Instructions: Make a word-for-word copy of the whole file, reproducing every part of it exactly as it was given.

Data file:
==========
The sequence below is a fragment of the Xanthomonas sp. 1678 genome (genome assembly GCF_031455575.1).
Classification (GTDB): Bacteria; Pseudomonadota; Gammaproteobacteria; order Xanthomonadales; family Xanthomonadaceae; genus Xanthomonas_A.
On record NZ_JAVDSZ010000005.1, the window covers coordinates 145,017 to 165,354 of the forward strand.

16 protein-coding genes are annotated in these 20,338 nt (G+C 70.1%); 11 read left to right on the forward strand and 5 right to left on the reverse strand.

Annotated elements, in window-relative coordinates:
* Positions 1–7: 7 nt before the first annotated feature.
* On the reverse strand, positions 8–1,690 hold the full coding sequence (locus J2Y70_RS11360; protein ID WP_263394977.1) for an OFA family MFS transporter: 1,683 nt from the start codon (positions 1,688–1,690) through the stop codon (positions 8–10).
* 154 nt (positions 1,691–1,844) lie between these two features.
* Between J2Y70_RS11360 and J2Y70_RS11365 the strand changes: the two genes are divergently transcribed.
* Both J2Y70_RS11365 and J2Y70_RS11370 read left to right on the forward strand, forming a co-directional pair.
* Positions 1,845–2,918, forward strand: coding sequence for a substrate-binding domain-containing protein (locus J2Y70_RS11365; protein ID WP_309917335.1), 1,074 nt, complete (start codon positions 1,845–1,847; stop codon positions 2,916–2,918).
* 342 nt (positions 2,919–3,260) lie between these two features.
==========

The sequence below is a fragment of the Xanthomonas sp. 1678 genome (genome assembly GCF_031455575.1).
Classification (GTDB): Bacteria; Pseudomonadota; Gammaproteobacteria; order Xanthomonadales; family Xanthomonadaceae; genus Xanthomonas_A.
On record NZ_JAVDSZ010000005.1, the window covers coordinates 145,017 to 165,354 of the forward strand.

16 protein-coding genes are annotated in these 20,338 nt (G+C 70.1%); 11 read left to right on the forward strand and 5 right to left on the reverse strand.

Annotated elements, in window-relative coordinates:
* Positions 1–7: 7 nt before the first annotated feature.
* On the reverse strand, positions 8–1,690 hold the full coding sequence (locus J2Y70_RS11360; protein ID WP_263394977.1) for an OFA family MFS transporter: 1,683 nt from the start codon (positions 1,688–1,690) through the stop codon (positions 8–10).
* 154 nt (positions 1,691–1,844) lie between these two features.
* Between J2Y70_RS11360 and J2Y70_RS11365 the strand changes: the two genes are divergently transcribed.
* Both J2Y70_RS11365 and J2Y70_RS11370 read left to right on the forward strand, forming a co-directional pair.
* Positions 1,845–2,918, forward strand: coding sequence for a substrate-binding domain-containing protein (locus J2Y70_RS11365; protein ID WP_309917335.1), 1,074 nt, complete (start codon positions 1,845–1,847; stop codon positions 2,916–2,918).
* 342 nt (positions 2,919–3,260) lie between these two features.